Revealing thermal runaway routes in lithium-sulfur batteries

Revealing thermal runaway routes in lithium-sulfur batteries
Top: thermal runaway behavior of all-solid-state electrolyte Li-S batteries under abused conditions. Bottom: the decisive role of cross reaction between electrodes on triggering the thermal runaway of Li-S batteries. Credit: Huang Lang

Lithium-sulfur (Li-S) batteries offer great potential for use in energy storage systems because of their large energy capacity. However, safety problems related to their thermal behavior continue to be a concern for scientists.

Now, a research team led by researchers from the Qingdao Institute of Bioenergy and Bioprocess Technology (QIBEBT), Chinese Academy of Sciences (CAS), have revealed the thermal runaway routes of Li-S batteries, which may help to address the safety issues of next-generation batteries.

This study was published on Mar. 14 in Joule.

"One of these safety concerns with Li-S batteries is thermal runaway, a phenomenon where the battery begins to overheat uncontrollably. As the temperature in the battery rises, the can be ignited, possibly leading to a fire," said Huang Lang, assistant professor at QIBEBT and lead author of the study.

The research team set out to investigate the safety characteristics of large-format pouch-cell Li-S batteries. In particular, they examined inorganic all-solid-state electrolytes because of their , which may provide a strategy for overcoming the safety problems. They then analyzed the thermal runaway behaviors of the pouch-cell batteries.

The results showed that even all-solid-state electrolytes cannot stop the thermal runaway that occurs in Li-S batteries at high temperatures. This understanding will benefit scientists looking at ways to build safer next-generation Li-S batteries.

The team examined the thermal features of Li-S batteries from the aspect of the material. They started at the whole pouch cell and worked down to the electrode level.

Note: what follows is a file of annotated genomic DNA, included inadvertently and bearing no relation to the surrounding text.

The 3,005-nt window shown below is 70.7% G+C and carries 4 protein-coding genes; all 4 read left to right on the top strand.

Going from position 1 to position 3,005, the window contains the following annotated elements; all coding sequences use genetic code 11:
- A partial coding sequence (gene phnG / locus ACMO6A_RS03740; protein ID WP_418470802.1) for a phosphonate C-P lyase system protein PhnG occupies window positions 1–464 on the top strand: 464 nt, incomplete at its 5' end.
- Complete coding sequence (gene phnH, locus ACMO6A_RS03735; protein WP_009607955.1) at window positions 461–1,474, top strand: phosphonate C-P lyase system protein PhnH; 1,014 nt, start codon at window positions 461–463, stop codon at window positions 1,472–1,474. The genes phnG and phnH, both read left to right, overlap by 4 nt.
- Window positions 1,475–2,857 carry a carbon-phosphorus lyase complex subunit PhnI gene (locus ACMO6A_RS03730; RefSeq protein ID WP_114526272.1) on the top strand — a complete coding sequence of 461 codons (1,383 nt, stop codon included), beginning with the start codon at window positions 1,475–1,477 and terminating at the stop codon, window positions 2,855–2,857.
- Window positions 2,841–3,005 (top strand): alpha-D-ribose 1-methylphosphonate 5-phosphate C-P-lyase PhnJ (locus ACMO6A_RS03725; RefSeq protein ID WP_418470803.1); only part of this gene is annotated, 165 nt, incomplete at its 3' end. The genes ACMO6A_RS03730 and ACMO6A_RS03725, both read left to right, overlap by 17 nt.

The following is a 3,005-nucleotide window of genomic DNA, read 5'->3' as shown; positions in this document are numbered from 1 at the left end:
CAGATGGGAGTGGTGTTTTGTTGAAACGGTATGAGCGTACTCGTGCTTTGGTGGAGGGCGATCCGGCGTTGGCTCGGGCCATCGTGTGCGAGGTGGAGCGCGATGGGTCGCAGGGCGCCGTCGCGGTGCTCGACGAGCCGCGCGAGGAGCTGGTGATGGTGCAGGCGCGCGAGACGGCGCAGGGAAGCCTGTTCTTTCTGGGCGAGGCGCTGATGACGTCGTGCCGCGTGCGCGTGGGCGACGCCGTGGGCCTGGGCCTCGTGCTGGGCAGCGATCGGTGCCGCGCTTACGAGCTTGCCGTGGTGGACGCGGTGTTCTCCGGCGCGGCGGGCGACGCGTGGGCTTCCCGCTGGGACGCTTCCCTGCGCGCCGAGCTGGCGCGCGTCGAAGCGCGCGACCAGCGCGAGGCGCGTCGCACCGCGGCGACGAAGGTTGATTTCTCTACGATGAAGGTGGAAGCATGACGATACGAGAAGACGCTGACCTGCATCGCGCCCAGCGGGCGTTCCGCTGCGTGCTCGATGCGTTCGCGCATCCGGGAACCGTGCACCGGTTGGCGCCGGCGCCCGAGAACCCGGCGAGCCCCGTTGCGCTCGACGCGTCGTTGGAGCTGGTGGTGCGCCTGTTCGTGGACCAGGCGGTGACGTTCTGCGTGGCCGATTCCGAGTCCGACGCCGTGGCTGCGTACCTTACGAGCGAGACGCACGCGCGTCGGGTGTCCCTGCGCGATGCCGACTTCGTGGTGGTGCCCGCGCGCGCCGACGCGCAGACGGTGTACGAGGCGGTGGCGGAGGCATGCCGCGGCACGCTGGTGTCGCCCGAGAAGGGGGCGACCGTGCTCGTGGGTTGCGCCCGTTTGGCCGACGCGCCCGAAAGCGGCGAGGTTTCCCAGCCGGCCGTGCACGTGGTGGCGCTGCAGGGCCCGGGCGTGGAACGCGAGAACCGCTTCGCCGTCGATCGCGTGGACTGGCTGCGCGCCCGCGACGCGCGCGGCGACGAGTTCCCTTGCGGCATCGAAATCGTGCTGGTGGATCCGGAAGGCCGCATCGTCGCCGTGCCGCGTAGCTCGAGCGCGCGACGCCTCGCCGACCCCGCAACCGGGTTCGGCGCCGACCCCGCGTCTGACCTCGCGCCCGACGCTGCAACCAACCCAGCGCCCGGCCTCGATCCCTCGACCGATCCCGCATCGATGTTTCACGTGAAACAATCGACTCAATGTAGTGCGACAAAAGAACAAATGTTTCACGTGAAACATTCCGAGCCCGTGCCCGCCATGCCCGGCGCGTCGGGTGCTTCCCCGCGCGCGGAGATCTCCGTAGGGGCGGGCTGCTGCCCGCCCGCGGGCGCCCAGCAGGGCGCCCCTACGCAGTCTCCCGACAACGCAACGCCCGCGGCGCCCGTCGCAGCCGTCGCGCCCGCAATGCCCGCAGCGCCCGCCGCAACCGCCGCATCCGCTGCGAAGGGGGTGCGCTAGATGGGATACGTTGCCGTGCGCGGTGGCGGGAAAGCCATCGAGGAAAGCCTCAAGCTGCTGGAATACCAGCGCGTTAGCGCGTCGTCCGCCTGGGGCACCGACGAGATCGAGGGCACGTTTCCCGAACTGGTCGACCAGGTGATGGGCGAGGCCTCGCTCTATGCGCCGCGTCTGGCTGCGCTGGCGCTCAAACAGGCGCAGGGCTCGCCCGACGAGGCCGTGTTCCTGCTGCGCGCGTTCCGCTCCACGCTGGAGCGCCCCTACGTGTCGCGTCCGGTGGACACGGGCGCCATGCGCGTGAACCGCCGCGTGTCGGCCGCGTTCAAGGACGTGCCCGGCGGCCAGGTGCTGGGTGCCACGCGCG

They discovered that the exothermic chain reactions of Li-S batteries were initially triggered by sulfur cathode derivatives that reacted with the electrolyte. This reaction then accelerated as the reacted with the electrolyte or cathode active species. As the sulfur cathode and Li metal anode melted, they immigrated and cross-reacted at high temperatures, playing a decisive role in the battery's thermal runaway behavior.

The study reveals that as-assembled Li-S batteries using electrolytes with different thermal stabilities, including inorganic all-, all undergo rapid thermal runaway because of the unavoidable short circuiting that occurs when the sulfur cathode and Li anode melt.

"The in-depth depicted thermal runaway routes will shed fresh light on the way forward for building next-generation Li-S batteries with enhanced safety performance," said Cui Guanglei, professor at the QIBEBT.

More information: Guanglei Cui, Thermal runaway routes of large-format lithium-sulfur pouch cell batteries, Joule (2022). DOI: 10.1016/j.joule.2022.02.015.

Journal information: Joule
Citation: Revealing thermal runaway routes in lithium-sulfur batteries (2022, March 14) retrieved 12 July 2024 from
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